Message was edited by: rohanaka

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A fine day to you, Jackie -- I think Harvey makes it possible for Elwood to help

others like himself to "stop and smell the roses" without going off the deep end into

alcoholism or insanity. Harvey and Elwood help others find themselves, no matter how

odd the inner person seems to be. To give a person strength to live completely as

him/herself without benefit of alcohol. To appreciate people for what they are, not

what they might be.

 

That's very good! But do you believe others listen to Elwood? He seems to impart

pleasant wisdom, but I wonder how many actually listen to him.

 

When folks are made aware of Harvey (at least in the bars), they realize for

whatever reason that their problems are not so big, and that there is a choice

to be made. "Most don't come back" - why? Are they cured, or are they scared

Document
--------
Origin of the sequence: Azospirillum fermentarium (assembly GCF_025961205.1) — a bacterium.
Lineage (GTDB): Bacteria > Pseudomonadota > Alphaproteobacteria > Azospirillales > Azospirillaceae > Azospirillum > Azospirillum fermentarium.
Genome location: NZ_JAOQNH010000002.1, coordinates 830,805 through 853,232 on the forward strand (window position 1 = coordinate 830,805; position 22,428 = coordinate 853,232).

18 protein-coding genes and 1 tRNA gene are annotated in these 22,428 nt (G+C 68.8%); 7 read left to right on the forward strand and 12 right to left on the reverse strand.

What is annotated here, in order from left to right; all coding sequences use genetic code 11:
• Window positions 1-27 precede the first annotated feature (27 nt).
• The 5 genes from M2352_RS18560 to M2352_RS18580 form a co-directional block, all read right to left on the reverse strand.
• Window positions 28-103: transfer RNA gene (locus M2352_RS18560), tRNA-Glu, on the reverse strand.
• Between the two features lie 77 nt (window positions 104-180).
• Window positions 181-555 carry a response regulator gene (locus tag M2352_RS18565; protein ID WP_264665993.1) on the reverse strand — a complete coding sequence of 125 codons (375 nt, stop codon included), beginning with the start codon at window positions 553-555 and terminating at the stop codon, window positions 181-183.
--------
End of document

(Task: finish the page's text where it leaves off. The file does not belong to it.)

to come back? Either way, they have made a choice - a choice to live as THEY

wish to live. They realize that they aren't so bad after all - without crutches like

alcohol or society's approbation and approval.

 

Now that's very interesting. You're right, they're probably scared straight because

they don't want to end up like the drunk with the imaginary friend. :D

 

Dr. Chumley makes such a choice.

 

My take on Dr. Chumley is that he was running from his demons (cheating on his wife)

until they finally chased him down. Harvey left Charlie's with Dr. Chumley because

I think Elwood helped the Doc confront his demons.

 

Elwood: Yes, there was a beautiful blonde woman, name of Mrs. Smethills, and her

escort seated in the booth directly across from us. Well, Dr. Chumley went over to sit